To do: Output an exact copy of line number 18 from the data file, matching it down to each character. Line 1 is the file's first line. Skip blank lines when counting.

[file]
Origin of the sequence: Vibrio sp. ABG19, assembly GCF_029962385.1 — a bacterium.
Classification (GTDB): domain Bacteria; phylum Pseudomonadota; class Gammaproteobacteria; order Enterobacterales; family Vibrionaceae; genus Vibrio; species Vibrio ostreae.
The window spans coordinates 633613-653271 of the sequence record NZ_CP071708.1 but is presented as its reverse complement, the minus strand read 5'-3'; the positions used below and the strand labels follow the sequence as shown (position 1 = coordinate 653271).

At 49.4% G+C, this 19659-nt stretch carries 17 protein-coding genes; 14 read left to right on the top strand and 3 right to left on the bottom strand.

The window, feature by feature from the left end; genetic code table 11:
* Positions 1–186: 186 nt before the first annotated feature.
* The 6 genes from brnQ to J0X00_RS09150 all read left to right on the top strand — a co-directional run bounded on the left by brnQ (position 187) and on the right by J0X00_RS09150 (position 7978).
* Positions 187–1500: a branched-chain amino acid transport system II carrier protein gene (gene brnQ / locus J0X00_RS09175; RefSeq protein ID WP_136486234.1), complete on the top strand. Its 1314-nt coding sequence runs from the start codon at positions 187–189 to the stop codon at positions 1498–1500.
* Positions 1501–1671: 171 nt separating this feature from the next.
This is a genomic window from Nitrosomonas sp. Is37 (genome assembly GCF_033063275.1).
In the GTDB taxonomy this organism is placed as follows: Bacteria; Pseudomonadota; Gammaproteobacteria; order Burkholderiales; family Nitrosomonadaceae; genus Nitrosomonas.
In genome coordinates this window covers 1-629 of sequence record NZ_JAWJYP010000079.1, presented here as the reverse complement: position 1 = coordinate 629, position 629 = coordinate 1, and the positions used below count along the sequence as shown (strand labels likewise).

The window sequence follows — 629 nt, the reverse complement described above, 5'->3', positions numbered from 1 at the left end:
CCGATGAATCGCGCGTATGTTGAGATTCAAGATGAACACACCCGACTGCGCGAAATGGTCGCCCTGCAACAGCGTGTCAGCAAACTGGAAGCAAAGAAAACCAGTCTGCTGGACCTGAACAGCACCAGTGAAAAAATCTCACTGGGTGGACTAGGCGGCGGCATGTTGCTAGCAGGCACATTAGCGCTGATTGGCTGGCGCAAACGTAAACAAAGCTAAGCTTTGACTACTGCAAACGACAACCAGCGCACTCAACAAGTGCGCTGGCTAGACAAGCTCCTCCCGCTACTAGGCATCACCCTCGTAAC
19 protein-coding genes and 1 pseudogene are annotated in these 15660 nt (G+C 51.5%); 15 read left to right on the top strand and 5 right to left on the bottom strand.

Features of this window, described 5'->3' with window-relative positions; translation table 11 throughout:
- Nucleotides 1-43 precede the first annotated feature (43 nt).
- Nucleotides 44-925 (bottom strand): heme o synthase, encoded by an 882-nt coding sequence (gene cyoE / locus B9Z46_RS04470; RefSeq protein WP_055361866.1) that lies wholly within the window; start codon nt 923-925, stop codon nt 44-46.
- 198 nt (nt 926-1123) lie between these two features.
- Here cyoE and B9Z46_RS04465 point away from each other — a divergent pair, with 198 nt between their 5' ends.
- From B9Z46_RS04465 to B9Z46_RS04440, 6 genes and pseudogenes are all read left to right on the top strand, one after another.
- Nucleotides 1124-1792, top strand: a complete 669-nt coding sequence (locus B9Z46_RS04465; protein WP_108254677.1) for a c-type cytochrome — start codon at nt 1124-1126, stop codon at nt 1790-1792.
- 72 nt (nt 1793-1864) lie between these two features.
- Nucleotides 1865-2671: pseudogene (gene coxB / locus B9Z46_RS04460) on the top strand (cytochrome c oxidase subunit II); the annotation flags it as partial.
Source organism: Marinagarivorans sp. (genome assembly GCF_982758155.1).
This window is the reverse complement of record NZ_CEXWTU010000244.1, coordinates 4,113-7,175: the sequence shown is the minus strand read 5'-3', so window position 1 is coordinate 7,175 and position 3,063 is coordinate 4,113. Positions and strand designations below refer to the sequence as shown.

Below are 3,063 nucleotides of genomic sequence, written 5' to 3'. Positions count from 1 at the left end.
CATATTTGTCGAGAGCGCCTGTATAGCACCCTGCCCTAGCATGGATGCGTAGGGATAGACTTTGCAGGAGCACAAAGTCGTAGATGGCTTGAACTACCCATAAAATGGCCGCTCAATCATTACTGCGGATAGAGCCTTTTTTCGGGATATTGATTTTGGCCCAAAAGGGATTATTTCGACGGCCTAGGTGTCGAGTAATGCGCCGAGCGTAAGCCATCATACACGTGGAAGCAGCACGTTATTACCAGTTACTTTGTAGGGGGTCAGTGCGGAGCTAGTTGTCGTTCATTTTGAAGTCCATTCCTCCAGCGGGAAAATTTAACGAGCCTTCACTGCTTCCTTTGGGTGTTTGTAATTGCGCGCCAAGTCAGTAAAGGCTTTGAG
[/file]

- Nucleotides 44-925 (bottom strand): heme o synthase, encoded by an 882-nt coding sequence (gene cyoE / locus B9Z46_RS04470; RefSeq protein WP_055361866.1) that lies wholly within the window; start codon nt 923-925, stop codon nt 44-46.